What goes into a language? Have you ever really wondered just what — at the most basic levels — you’re doing when you speak with someone? Your mind conceives an image or concept, it picks out the words you need to express that concept, it arranges these words into a sentence based on rules that you know without really knowing, it determines the sounds and mouth formations needed to form that sentence, and then you utter that sentence aloud. And then whoever works as your “receiver” — ideally — receives and “decodes” your message to understand what you’re saying. Ideally, at least.
Language Taken for Granted
So, what happens when we encounter a language or communication system we are unfamiliar with? Simple: you don’t understand it. Here in the United States, where English dialects are dominant, it’s easy to neglect and forget second-language learning when Americans find they won’t use it often. And when the time comes that they finally come in contact with someone with a different first language, they’re lost in the words that they don’t understand. Even as we develop ways to streamline real-time translation, the technology isn’t perfect and we can lose very particular meanings in the literal translation. Communication is everything. Especially now in a time where we can easily find ourselves in contact with folks from anywhere around the world.
The Languages of the World
Just how many languages are in the world? Counting only the languages in use, you’re looking at over 6 thousand different languages and dialects. Just how many do you think you can list off the top of your head? Remember: even if some regions have the same “standard” language, there could be another spoken dialect or completely different language used in that region! For example, you might be familiar with Mandarin and Cantonese, two of the predominant languages in China. But have you ever heard of Hokkien? It’s a Chinese dialect spoken in Southeastern China and other parts of Southeast Asia. Hokkien itself can be divided further into different subgroups: Taiwanese Hokkien, Southern Malaysian Hokkien, and Philippine Hokkien.
You’ll find countless other languages you’ve never heard of in countries you’re familiar with: Ainu and Okinawan alongside standard Japanese in Japan; Ilocano and Cebuano along with the national language, Tagalog, in the Philippines; and Marathi and Punjabi alongside Hindi in India. Even more astounding, different languages can grow to integrate into each other to form an intricate dialect that switches between each other! You’ll find the Chinese population in the Philippines speaking Philippine Hokkien along with Tagalog and English — switching between all three in seamless “Hokaglish.” Of course, learning the “standard” or national language of a country is the safest bet if you want to communicate with the people of that country. But language conveys more than just ideas.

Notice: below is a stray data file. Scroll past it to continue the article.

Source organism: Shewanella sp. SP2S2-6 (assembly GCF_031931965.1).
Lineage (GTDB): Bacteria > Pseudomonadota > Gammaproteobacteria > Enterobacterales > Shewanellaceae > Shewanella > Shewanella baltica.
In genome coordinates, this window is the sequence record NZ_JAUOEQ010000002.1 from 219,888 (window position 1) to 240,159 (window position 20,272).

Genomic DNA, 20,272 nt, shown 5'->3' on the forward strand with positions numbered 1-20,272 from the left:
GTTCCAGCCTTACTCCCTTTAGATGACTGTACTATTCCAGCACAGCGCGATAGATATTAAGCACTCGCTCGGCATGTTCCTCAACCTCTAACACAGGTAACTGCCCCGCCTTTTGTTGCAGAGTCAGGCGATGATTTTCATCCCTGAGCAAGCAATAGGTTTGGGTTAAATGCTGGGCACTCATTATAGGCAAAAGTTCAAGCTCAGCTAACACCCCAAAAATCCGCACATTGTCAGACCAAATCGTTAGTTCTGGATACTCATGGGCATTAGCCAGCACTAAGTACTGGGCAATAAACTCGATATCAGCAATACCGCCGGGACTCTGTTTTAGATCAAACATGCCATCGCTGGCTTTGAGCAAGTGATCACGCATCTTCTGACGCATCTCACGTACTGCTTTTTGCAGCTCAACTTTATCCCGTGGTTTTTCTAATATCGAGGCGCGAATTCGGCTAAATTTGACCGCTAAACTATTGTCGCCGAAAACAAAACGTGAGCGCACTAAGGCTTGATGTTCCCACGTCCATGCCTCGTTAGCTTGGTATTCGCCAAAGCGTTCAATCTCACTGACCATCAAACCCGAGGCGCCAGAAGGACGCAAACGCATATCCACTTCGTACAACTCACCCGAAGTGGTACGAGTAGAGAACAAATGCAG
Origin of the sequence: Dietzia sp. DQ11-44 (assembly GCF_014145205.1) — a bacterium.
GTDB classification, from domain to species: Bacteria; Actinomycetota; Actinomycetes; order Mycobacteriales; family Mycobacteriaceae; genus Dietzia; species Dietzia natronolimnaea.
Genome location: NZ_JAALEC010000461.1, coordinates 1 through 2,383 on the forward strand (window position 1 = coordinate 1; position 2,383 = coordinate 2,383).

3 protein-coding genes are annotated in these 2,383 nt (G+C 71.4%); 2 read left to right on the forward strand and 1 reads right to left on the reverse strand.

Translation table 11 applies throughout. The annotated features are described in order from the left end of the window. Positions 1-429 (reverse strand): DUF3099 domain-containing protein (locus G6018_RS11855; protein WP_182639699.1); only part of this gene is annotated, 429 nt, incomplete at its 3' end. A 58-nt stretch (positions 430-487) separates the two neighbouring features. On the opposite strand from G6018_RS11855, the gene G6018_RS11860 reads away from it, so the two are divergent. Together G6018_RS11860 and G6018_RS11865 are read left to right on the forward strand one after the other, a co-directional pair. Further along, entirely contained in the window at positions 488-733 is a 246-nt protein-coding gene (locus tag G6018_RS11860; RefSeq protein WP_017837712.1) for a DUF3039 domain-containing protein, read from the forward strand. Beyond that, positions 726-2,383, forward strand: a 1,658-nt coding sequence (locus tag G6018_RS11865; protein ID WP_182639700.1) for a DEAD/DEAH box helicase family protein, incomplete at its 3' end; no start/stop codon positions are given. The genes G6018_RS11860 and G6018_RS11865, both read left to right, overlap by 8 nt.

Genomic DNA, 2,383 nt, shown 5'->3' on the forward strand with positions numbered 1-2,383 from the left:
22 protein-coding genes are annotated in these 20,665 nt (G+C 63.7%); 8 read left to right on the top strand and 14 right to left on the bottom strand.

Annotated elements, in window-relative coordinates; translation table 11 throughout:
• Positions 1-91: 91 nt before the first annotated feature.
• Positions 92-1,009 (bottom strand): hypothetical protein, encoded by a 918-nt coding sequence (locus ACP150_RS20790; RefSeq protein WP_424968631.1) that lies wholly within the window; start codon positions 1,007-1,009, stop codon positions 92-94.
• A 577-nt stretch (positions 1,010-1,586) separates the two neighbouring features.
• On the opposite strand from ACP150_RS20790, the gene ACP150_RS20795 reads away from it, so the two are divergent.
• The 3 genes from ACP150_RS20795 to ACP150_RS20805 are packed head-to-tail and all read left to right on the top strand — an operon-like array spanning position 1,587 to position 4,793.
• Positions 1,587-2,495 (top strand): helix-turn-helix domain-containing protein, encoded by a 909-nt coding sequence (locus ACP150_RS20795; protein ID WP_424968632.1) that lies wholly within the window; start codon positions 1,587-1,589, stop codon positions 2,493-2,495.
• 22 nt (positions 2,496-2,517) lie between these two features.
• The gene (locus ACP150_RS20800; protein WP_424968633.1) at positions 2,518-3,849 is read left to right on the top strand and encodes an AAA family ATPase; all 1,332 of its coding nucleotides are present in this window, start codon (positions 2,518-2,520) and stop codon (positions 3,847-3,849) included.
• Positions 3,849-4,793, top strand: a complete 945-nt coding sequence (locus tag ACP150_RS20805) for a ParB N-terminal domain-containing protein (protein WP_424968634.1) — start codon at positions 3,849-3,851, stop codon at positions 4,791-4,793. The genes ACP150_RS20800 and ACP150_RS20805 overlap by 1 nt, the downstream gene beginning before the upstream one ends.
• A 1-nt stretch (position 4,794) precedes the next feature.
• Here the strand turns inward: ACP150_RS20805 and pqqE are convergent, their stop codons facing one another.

Languages and Culture
While there is debate as to which influences and develops the other, it’s accepted that language and culture are intimately intertwined. The way a language is used can say a lot about the culture of the people who speak it. For example, in English we use the phrase “wasting time” or “spending time”; it lends the idea that time is as precious as money to be spent on things of value. Watching how strictly the common American stick to their schedules, it’s hard to deny that as true. Meanwhile, in Tagalog, we use a phrase “maitim ang dugo” (literally “dark blood”) which refers to an evil or bad person. It shows an emphasis on the body and its relationship with others. In Filipino culture, there are rules when referring to and speaking with elders that change depending on the difference in age between speakers.
These subtle details show that, in learning a language, you are introduced to the intimate characteristics that make up its speakers’ culture.
Learning a Language and What It Means
It’s no secret that learning a language can be difficult: it takes time, dedication, and practice. But the rewards you reap from it have a weight to them. What does it say to someone when you have taken the time to learn their language? What does it say to you when someone has taken the time to learn how to communicate with you, your community? It is a heartwarming experience.
Learning the language is perhaps one of the greatest, if not the greatest, respect you can pay to a culture and its people. So, make that effort! Do you want to learn a language for its utility? Do so! In the professional setting, multilingual ability gives you an edge and versatility in communication. Want to learn because you want to go abroad? Well, no one wants to be stranded in a country with no means of communicating! Do you just think the language “sounds beautiful” to you? That’s fine, too! As I said, language is intimately connected to culture. And what of sign languages? The same applies! A hearing person going out of their way to learn sign languages is a gratifying thing to those in the deaf culture.
As you learn a language, you develop an understanding for all the little, underlying meanings below the words beyond the literal translation. The language barrier is daunting, yes. But with time and effort, we can overcome it.
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